Political parties and President Musharraf have been challenged to make pre-election pledges to clean up government
On the eve of Pakistan's parliamentary elections, politicians from across the political spectrum have been invited to an anti-corruption conference by Transparency International (TI), the global anti-corruption non-governmental organisation, in partnership with its national chapter, TI-Pakistan. At the International Conference Centre in Islamabad, political leaders will be given a platform on Thursday, 19 September, to commit themselves in front of the mass media to the service of the people of Pakistan, and to undertake that, once elected, they will fight corruption.
The President of Pakistan, General Pervez Musharraf, is scheduled to attend and to make his own anti-corruption pledge to the people. At the conclusion of the conference, the politicians who choose to attend will enter into a formal written pledge to the people of Pakistan. Only those attending will be able to sign. The pledge will be widely published ahead of the parliamentary elections scheduled for 10 October 2002.
TI-Pakistan hopes that the conference will provide all political parties with an opportunity to declare their election manifestos on combating the corruption that has thwarted Pakistan's democratic, social and economic development since Independence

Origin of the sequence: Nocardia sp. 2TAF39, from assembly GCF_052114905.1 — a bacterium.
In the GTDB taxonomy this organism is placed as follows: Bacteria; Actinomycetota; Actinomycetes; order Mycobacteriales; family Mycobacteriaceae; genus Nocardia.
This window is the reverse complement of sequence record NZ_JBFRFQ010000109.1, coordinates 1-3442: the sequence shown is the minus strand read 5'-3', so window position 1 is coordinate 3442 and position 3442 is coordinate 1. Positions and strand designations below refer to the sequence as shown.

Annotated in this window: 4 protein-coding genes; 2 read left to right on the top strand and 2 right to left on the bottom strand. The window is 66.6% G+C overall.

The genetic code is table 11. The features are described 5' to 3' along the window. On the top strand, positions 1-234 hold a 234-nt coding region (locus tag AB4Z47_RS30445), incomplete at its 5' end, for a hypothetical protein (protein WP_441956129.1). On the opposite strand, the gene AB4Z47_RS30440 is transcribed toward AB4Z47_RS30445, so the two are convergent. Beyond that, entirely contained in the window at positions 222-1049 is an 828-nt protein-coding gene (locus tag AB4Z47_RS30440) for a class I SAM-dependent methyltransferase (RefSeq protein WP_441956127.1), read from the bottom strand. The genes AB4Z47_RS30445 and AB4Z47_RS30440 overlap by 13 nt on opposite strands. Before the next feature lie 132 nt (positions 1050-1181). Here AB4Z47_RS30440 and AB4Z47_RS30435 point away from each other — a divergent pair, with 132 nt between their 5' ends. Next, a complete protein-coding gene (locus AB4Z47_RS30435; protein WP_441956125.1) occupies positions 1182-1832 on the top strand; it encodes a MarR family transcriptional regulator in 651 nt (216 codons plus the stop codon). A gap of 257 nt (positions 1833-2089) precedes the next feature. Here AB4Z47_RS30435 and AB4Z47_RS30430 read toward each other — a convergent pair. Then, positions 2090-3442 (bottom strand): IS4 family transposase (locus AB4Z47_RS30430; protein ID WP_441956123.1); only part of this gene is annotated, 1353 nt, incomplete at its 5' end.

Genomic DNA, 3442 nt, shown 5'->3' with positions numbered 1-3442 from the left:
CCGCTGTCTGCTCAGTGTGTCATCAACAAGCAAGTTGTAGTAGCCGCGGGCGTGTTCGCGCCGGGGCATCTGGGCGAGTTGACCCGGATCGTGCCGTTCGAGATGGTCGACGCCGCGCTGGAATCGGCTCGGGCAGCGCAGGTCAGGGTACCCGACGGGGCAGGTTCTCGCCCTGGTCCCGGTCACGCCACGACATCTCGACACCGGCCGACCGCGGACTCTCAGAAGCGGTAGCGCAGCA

Jeremy Pope, Executive Director of Transparency International's international secretariat, said today that "the current administration has started to confront corruption. Whatever critics say about other aspects of the administration, the anti-graft efforts to reform Pakistan's weak and unaccountable system of government and administration must be continued by the incoming government. It is hoped that democratically elected leaders will demonstrate the political will to re-double efforts to clean up government in Pakistan."
Shaukat Omari, Executive Director of TI-Pakistan, stated that "Pakistan has improved its position from being perceived as the 11th most corrupt country (out of 91) in 2001 to the 23rd most corrupt country (out of 102) in the TI Corruption Perceptions Index 2002, released in August. Nevertheless, Pakistan still has a long way to go before we can shed ourselves of the stigma of being perceived as the second most corrupt country in 1996."
"The international community stands ready to provide Pakistan with the financial support in grants, loans and technical assistance required to fight the menace of corruption," continued Shaukat Omari. "It is also the hope of every citizen in the country that the politicians will rise to this challenge. This conference provides a first opportunity for them to make a commitment to stamp out graft in Pakistan."
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